The cost of the cosmetic surgery was added to the victims’ bondage debt.
According to the indictment, the organization engaged in widespread visa fraud to facilitate the international transportation of the victims.
The house boss kept the remainder of the money earned by the victim.
The victim was not allowed to keep any money, except for the occasional tip offered by a sex buyer.
Each trafficked victim was “owned” by INTARATHONG or another boss/trafficker, until the victim could repay the bondage debt.
As a part of obtaining visa documents, members of the criminal conspiracy gathered personal information from the victims, including the location of the victims’ families in Thailand.
Paul Police Department, Anoka County Sheriff’s Office and Cook County Sheriff’s Office, with the support of the International Organized Crime Intelligence and Operations Center (IOC-2).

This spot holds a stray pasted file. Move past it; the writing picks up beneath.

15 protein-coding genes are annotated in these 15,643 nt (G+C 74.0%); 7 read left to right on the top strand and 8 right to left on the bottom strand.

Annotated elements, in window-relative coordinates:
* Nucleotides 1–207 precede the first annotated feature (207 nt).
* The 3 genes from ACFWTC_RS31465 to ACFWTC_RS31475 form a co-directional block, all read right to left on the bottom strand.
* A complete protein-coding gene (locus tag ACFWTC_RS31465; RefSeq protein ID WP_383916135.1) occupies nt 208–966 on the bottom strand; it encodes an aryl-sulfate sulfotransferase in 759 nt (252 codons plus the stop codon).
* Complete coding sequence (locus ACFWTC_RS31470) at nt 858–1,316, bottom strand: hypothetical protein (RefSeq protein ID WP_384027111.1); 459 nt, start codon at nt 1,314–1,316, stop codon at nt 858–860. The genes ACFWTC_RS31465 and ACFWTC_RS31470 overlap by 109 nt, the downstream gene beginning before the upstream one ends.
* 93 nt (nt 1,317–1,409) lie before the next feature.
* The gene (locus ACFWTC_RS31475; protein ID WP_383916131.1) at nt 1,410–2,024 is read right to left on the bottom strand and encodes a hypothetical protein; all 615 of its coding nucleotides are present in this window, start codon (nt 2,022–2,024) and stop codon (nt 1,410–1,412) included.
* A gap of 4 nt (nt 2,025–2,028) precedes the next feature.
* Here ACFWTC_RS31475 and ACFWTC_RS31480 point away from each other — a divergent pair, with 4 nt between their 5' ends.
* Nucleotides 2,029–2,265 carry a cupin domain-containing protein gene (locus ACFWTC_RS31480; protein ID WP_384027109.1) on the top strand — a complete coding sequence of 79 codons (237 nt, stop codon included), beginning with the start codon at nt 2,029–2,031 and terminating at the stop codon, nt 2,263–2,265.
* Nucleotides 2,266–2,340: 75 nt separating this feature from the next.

The District of Minnesota is one of six districts designated through a competitive, nationwide selection process as a Phase II Anti-Trafficking Coordination Team (ACTeam), through the interagency ACTeam Initiative of the Departments of Justice, Homeland Security and Labor. Attorneys Melinda Williams and Laura Provinzino are prosecuting the case with the assistance of the DOJ Civil Rights Division’s Human Trafficking Prosecution Unit.
According to the indictment, other members of the criminal organization serve as “facilitators.” These individuals were primarily responsible for laundering the criminal proceeds of the organization and for directing the movement of victims within the United States.
According to the indictment, others among the co-conspirators served as “runners.” The runners were typically men who were paid, in part, in sex with the victims.